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Loyola U. Dining Employees Unionize With Support From Students, Faculty

I'm thankful there are still people who fight for the common good against daunting odds, and that some of us are still principled enough to support them in their fight. Now if only Aramark doesn't pull any funny stuff, we might have a happy ending

I'm thankful there are still people who fight for the common good against daunting odds, and that some of us are still principled enough to support them in their fight. Now if only Aramark doesn't pull any funny stuff, we might have a happy ending here. Via In These Times:

Grill cook Janet Irving has worked at the dining hall for Loyola University in Chicago for 26 years. But she still makes only $14 an hour, has no health insurance and gets little benefit for her seniority in scheduling shifts.

Issues like these are why the 204 workers from 16 countries decided to form a union. After a difficult organizing campaign where they initially faced intense opposition from their employer, Aramark, on Nov. 16 the company agreed to recognize UNITE HERE Local 1 after 80 percent of workers signed union cards.

Contract negotiations will begin in coming months and Irving, 49, is confident that things will get a lot better for workers. “It’s beautiful, it’s great, only good things can happen now,” she said.

She said workers will be surveyed to come up with specific demands for a wage increase, affordable health insurance, seniority rights and other issues. Currently Irving can’t afford the health insurance Aramark offers, so she is uninsured and relies on the public county hospital for treatment for her heart condition.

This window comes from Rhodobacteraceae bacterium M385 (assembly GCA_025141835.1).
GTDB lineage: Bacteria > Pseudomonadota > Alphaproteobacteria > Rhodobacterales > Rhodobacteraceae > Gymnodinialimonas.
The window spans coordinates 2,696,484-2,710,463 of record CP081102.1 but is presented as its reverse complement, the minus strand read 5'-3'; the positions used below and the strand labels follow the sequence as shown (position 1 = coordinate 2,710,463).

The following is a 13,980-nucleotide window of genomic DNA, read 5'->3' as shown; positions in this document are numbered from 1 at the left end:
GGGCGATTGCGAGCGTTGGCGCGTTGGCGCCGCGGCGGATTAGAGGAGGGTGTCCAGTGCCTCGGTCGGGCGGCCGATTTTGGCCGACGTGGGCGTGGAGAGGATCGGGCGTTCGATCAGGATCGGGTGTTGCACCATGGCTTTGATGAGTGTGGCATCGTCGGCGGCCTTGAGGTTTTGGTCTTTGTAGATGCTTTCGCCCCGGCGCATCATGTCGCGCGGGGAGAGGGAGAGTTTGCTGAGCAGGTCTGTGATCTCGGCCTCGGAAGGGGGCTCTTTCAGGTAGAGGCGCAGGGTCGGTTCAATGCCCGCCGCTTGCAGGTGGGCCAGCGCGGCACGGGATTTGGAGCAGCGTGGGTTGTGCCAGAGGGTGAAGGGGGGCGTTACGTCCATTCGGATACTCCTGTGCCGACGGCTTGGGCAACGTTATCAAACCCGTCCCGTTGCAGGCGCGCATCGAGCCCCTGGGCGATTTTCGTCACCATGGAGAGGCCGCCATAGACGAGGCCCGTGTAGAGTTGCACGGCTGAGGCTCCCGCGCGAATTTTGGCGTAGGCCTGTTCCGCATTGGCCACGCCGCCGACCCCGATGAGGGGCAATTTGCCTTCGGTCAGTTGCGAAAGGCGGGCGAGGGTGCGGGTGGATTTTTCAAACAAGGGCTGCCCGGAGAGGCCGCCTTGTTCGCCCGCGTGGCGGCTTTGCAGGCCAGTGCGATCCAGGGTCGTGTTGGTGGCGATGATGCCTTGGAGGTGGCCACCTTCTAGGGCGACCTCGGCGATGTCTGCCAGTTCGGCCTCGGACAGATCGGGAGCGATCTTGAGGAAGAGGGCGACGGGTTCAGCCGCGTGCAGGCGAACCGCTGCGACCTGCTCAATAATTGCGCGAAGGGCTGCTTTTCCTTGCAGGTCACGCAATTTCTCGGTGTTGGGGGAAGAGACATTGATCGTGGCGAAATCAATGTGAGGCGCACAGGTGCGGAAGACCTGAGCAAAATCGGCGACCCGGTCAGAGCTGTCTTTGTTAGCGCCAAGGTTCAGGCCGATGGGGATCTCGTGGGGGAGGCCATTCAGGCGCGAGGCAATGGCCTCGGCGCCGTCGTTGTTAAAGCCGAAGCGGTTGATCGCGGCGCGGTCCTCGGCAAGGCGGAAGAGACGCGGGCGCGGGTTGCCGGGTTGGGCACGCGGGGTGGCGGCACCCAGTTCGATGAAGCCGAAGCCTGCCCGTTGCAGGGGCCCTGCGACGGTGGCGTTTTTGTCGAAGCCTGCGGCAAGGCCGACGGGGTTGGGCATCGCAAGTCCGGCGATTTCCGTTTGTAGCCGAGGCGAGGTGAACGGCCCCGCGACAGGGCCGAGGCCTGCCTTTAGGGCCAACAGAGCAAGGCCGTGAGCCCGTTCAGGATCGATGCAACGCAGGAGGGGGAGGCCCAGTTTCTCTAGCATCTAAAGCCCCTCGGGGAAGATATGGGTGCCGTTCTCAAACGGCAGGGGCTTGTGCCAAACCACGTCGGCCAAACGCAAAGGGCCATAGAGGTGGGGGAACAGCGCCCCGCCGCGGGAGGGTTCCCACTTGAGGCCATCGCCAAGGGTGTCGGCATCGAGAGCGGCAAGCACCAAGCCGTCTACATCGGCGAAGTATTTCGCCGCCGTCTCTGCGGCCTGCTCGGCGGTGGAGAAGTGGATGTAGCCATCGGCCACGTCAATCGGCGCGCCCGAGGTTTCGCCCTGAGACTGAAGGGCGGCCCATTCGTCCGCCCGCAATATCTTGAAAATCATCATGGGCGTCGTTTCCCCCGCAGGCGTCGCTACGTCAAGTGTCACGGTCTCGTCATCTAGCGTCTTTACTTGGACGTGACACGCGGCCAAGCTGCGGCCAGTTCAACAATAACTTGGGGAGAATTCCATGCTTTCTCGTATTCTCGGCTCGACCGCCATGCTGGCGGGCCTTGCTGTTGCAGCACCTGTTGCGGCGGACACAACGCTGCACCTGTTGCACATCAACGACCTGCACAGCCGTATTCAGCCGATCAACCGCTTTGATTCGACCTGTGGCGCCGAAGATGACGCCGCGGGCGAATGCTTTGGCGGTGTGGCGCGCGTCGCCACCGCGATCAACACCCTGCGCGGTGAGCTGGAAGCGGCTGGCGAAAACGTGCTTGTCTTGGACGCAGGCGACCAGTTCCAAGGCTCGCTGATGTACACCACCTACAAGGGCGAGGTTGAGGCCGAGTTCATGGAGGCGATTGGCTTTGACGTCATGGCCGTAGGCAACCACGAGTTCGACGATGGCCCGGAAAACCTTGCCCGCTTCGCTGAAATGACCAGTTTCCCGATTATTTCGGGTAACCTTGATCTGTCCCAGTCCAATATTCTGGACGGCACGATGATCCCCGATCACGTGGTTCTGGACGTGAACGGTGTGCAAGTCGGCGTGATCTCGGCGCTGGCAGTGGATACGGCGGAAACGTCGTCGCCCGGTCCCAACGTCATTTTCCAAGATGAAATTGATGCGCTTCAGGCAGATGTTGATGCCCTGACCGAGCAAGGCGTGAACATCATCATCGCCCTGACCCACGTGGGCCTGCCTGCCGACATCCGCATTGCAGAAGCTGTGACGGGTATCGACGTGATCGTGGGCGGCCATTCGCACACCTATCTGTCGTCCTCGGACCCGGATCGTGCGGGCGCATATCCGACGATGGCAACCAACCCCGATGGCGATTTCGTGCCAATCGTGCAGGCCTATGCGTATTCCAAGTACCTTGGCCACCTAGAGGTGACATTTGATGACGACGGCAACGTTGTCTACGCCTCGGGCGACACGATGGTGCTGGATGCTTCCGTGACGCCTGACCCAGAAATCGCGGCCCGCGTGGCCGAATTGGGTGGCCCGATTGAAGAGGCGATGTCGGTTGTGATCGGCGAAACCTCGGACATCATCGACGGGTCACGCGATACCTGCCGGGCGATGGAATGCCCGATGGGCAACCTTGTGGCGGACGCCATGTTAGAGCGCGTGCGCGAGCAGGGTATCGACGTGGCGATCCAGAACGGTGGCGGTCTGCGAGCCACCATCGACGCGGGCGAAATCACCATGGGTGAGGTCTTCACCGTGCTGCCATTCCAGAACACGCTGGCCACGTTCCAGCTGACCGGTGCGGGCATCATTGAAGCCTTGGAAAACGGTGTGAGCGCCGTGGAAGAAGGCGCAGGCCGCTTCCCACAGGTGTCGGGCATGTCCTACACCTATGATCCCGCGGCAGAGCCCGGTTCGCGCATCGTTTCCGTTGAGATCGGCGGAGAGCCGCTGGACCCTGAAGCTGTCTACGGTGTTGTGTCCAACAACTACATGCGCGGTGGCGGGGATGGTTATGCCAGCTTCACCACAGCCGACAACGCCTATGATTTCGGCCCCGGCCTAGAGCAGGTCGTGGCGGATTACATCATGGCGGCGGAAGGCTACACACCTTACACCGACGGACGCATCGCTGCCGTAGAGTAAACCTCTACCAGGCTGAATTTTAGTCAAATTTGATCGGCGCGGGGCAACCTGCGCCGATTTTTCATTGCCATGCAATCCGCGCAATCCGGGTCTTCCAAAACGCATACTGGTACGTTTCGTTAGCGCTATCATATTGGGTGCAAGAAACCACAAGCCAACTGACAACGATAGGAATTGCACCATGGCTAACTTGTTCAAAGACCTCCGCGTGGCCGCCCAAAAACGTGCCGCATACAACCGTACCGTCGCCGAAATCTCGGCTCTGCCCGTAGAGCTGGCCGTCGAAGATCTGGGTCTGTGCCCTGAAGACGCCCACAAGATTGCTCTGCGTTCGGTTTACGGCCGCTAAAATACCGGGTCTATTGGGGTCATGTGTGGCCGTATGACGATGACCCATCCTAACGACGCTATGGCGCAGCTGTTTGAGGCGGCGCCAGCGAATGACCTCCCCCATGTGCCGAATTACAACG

Aramark had employed Loyola workers in the past and there was a union contract. Then another company, Bon Appetit Management Services, ran the cafeteria for six years.

“Aramark is strictly about the company making money, they’re a multi-billion dollar corporation, they don’t care how we survive or that we are living pay day to pay day,” Irving said.

Irving said workers tried to unionize several years ago but the effort was squashed by intimidation before it got off the ground. This time, she said, the key was keeping organizing secret until they had gained a critical mass. Loyola students and professors and Chicago interfaith and community groups also supported the workers, including at several public rallies.

“Without them we wouldn’t have made it,” said Irving, adding that continued support will be important as they negotiate their first contract. “Students, priests, the neighborhood, teachers – everybody stood behind us.”

The unionizing drive was especially challenging because of the diversity of the workforce, including refugees and immigrants from Bosnia, Mexico, China and several African countries. Some of them had negative impressions of unions or heightened fears about repression because of situations in their own countries.

“Half of them were really scared, or didn’t really understand what a union is all about,” said Irving. “It was a little difficult, but we made it.”

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